She began that fall by selling her aunt and uncle’s honey via bicycle throughout Minneapolis. Because it was close to Halloween, she decided as a marketing gimmick to wear a bee costume. “I put on some striped socks, I got some pipe cleaners and some foam balls, and at 30 years old,” she pauses to laugh, “I dressed up like a bee and handed out business cards with honey samples.” It worked. Customers to this day include local restaurants, coffee shops and food co-ops who saw her cycle by in that getup. She dubbed her pedal-powered business The Beez Kneez.
Next, Allen decided she needed a “honey house,” a term that describes a structure where honey is extracted and processed for sale. After taking a business course via Women Venture, a women’s business center run by the Small Business Administration, Allen launched a Kickstarter campaign in 2013. The goal? Turn an old carpet factory — “a big concrete box,” she says — in the Cedar-Riverside neighborhood, smack in the middle of the Twin Cities, into her honey house. The campaign successfully raised close to $40,000. The property now serves as The Beez Kneez headquarters and a place hobby beekeepers can come process their honey. “We charge by the hour and do the clean-up afterward,” she says. “It’s very sticky.”
These days, Allen tends to 130 hives in and around Minneapolis. Some hives are owned by local universities, who pay an annual maintenance fee to The Beez Kneez. Each spring, she and another beekeeper teach a 14-week course on beekeeping called Camp Beez Kneez. Tuition is close to $600. Last year, about 40 students signed up, and this past season, “we [had] a waitlist,” she says.
And Allen is most proud of a device she invented called the Beez Kneez Honey Cycle, which she more recently put on the market. Many beekeepers use a hand-crank, something like a butter churner, to extract honey, which is “really awkward to use,” she says. Allen worked with a mechanical friend to design a pedal-powered version, which looks something like a stationary bike with a giant tank on it, for extracting and filtering honey. She has sold a few extractors (retail price: $2,000) and hopes to raise funds to properly advertise the product.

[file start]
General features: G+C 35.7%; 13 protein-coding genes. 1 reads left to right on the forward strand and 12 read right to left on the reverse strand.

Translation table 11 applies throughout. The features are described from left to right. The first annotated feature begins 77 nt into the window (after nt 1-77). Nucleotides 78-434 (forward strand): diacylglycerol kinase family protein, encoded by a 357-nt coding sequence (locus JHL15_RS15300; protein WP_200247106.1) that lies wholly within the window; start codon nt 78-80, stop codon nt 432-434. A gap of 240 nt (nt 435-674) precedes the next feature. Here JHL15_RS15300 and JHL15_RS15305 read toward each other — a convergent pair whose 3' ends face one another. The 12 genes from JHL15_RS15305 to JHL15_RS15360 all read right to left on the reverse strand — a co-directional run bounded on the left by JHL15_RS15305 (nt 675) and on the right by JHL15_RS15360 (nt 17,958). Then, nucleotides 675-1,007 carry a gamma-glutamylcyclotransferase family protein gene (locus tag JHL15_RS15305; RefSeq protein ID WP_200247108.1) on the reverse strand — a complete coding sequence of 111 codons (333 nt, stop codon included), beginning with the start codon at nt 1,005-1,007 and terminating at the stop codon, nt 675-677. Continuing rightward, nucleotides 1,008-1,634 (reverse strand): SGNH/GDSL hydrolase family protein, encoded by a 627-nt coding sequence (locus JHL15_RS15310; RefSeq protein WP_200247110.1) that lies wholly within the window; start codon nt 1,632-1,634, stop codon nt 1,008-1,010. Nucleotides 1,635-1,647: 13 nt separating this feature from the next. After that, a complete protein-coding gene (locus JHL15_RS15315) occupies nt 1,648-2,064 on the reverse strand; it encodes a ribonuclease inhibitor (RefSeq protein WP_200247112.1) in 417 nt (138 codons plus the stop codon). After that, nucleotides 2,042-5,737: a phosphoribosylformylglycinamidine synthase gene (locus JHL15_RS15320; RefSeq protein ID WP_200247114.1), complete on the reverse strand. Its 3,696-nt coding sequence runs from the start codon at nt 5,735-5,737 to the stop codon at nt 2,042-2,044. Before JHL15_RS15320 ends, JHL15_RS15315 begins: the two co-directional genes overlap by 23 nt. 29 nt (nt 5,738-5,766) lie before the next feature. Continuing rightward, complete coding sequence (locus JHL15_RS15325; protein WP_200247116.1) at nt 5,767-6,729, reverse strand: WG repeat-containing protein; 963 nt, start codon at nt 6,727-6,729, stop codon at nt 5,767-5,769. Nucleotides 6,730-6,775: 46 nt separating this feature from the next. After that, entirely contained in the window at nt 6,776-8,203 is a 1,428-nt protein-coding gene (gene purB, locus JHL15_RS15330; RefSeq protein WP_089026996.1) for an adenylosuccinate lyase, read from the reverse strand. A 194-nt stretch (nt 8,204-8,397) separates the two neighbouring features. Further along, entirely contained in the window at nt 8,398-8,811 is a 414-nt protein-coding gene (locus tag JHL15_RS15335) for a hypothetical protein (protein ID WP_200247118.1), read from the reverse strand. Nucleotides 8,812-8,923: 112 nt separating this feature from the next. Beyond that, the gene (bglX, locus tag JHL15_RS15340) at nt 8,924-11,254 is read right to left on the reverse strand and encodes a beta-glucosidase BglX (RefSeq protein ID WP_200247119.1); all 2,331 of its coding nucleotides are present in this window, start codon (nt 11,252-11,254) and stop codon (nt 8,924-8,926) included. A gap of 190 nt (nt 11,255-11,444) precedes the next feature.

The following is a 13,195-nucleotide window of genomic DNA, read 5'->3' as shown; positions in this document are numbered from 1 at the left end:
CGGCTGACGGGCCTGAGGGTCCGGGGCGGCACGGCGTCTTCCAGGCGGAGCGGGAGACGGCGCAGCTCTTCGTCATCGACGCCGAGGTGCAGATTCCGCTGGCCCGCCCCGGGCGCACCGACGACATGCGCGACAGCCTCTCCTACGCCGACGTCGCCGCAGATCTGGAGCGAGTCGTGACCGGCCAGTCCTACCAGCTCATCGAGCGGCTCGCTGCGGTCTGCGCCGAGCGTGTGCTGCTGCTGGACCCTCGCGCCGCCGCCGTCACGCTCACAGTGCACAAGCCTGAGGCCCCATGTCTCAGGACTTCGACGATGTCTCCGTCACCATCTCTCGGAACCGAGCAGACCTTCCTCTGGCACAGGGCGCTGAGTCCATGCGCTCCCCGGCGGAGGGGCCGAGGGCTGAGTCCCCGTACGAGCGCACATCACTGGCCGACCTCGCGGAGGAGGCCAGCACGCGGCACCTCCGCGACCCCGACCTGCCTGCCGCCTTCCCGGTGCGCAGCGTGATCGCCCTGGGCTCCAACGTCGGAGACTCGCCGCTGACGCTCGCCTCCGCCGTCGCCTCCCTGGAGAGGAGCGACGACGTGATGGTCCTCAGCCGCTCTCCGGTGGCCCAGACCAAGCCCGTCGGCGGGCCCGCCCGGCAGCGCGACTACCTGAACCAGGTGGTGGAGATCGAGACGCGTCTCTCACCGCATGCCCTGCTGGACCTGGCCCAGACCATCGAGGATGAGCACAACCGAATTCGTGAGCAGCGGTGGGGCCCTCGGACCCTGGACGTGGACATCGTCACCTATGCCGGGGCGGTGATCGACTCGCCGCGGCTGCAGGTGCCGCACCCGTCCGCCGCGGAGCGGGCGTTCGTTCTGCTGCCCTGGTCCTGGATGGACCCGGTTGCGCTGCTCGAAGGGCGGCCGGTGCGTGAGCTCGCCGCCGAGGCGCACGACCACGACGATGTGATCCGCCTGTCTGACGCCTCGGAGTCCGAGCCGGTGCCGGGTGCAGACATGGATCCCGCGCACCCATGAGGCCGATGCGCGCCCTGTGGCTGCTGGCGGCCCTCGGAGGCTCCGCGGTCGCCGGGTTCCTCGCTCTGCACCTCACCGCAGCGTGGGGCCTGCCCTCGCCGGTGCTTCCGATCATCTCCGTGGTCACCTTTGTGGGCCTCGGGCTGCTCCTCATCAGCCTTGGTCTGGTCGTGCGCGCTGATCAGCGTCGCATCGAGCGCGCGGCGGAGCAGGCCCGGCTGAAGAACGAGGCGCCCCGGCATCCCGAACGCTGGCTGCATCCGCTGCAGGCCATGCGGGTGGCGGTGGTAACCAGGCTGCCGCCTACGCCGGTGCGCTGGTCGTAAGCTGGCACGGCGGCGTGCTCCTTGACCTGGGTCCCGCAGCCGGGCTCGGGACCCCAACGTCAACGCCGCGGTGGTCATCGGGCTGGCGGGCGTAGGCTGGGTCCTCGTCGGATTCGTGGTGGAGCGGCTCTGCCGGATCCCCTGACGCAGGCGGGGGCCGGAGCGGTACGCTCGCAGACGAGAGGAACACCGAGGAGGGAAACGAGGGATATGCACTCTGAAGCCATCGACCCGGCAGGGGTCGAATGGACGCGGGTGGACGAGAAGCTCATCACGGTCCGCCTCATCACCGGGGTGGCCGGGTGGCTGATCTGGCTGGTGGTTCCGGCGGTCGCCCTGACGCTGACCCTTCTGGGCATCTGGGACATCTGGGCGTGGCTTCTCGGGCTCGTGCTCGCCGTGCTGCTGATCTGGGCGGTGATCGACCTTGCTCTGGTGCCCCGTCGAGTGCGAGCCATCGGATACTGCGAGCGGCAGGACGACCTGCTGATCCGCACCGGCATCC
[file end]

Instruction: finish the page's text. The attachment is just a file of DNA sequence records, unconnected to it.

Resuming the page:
“I don’t know any other bee operation running like this,” she says. “I hope it grows to a point where it can sustain itself, and continue to do really good work with community.”
(This story has been updated.)
Kristy Lynn Allen – Founder + CEO – The Beez Kneez
Kristy I can’t remember how much of our prairie has disappeared since monocultures and, and pesticides started to be used on a much larger scale. Bees are insects. So if you spray a crop and a bee gets exposed to it or if it gets in the water or onto other plants you have a big problem.
Kristy The Beez Kneez is a local beekeeping organization that is pedal-powered both in honey delivery and honey extraction. We teach intensive beekeeping classes. We rent out our honey house to beekeepers. We sell beekeeping equipment and we do advocacy and education around bees.
TEXT Kristy grew up on the outskirts of Sauk Rapids, Minnesota.
Kristy Growing up I really enjoyed swimming, and camping, and, and being outside, and then I saw the town change dramatically from, you know, a lot of that open prairie or, or traditional farms to big box stores or strip malls.
TEXT After high school, Kristy was eager to see the world.
TEXT She grabbed an opportunity to teach English in China.
Kristy I took out a loan and went to China for three weeks and it changed my life. It just opened my eyes to how big the world was.